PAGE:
The fear of causing harm to loved ones by inadvertently disobeying some cosmic decree worsened throughout my adolescence. I went to medical school at 17 and did my best to hide my mental distress. The new environment, free from the old triggers, did me good at first, but the frequent partying did not and, gradually, my obsessions returned. If I saw someone in a heavy metal T-shirt, for instance, or with black goth hair, or with a shaved head and goatee (the mark of a magus), I would feel spiritually contaminated and associate that street with bad luck.

Intrusive thoughts plagued me and the city became a psychogeographic map, full of taboo areas. I started to see occult symbols in the designs of buildings, carpets, fabrics and doors. I scraped along, terrified of seeking help, realising that something was seriously wrong with my thinking but knowing that if I was sent to a psychiatrist there wasn't a hope in hell that the fact would go unnoticed among my peers. Sightings of fellow medics among the patients were gleefully reported by medical students, the details gleaned from their medical notes.

After qualification, I ran away from the city to live in rural North Wales, where the triggers were fewer, and became a GP. I got fit, cut down on alcohol and focused my mind through adrenaline sports. Sick of being cautious, I now became obsessed with scaring myself stupid through rock climbing and mountaineering, hooked on the resulting endorphin highs. My mind settled, aided by the love of a good woman who, incidentally, loved metal. I started to listen to loud music again, catching up on all the albums I hadn't been able to listen to. I felt proud to have overcome the OCD without professional help, but my new-found freedom from torment left me restless and discontented, hungry for new adventures yet bound by a sense of responsibility. Periods of ennui and depression, recurrent since adolescence, still dogged me and, with money to pay for private therapy, I finally sought help.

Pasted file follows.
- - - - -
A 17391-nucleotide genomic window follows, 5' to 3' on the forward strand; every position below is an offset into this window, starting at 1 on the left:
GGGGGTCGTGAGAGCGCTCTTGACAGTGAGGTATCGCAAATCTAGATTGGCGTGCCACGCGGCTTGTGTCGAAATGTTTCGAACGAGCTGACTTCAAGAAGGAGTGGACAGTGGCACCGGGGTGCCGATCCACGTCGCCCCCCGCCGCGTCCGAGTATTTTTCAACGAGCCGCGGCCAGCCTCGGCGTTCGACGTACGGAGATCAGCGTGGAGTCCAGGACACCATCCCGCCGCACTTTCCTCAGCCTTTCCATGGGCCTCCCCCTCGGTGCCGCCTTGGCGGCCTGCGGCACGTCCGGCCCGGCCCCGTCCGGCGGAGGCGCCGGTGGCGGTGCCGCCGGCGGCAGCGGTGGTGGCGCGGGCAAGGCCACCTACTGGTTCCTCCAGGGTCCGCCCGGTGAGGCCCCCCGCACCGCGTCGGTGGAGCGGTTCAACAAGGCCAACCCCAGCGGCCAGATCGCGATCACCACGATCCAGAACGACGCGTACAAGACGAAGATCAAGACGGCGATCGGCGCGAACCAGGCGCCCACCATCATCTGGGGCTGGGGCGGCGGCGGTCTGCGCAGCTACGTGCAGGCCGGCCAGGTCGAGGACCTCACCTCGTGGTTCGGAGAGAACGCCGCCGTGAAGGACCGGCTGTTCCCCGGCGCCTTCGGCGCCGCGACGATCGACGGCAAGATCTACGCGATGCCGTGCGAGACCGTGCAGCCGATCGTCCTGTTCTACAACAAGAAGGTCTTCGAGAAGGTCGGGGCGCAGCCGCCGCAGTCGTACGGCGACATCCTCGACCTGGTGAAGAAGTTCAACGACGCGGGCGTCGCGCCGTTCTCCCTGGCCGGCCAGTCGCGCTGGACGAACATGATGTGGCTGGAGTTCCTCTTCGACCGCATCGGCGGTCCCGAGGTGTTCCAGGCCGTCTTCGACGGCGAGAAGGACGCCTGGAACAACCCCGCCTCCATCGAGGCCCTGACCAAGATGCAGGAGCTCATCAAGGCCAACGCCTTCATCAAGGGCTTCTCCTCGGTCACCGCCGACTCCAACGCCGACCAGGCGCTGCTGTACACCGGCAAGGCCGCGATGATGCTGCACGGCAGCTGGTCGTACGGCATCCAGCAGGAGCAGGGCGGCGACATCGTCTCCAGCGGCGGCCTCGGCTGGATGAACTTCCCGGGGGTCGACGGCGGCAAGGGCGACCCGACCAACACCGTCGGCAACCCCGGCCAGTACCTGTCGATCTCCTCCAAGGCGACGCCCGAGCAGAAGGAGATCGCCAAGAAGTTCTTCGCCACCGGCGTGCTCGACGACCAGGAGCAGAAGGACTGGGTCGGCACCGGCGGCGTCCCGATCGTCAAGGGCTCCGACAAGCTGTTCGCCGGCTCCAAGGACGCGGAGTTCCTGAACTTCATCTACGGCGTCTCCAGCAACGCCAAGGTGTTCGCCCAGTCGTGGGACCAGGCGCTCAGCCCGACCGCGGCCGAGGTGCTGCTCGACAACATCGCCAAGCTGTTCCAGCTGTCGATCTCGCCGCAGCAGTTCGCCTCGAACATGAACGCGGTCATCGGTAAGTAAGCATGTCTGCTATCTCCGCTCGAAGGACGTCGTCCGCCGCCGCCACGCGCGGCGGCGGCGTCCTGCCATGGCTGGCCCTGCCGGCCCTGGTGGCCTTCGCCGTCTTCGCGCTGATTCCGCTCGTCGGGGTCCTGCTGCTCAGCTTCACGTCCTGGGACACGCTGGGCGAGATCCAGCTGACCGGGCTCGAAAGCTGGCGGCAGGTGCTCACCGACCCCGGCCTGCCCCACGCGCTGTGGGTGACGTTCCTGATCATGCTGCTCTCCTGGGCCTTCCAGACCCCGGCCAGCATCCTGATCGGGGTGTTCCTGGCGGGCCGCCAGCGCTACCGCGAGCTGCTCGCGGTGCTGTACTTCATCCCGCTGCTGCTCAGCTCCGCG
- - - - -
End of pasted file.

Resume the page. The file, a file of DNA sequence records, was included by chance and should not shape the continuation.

Fast forward 20 years. I am writing and drawing a graphic novel about, among other things, a slightly discontented doctor who is treating a patient with OCD, thinking he can help him because he knows exactly how that patient feels. Although it is a work of fiction, I begin to wonder if, despite the long absence of bizarre and magical fears, my OCD did not disappear completely, but turned into something more subtle, to other subjects.

Doubts about my life choices, my career and my relationship replaced fears about malevolent external forces. I suspect that OCD might have shaped my life to a greater extent than I previously thought, making it difficult for me to settle; to feel content (I have left my quiet home in the mountains and moved back to the city). There again, maybe I am just over-analysing. What if I had had specialist treatment earlier? Who knows? I didn't seek it and it didn't happen, and my life feels fine. I feel like I am doing something of worth.

"Do you think I'll always be like this?" asks my patient. No, I tell him. You might always be a little obsessional. It might cause you occasional distress, but with help you can find ways of coping and of turning the creative energy it takes to create such a complex system of symbolism and warped logic into something more productive, and positive.

The Bad Doctor (Myriad Editions, £12.99).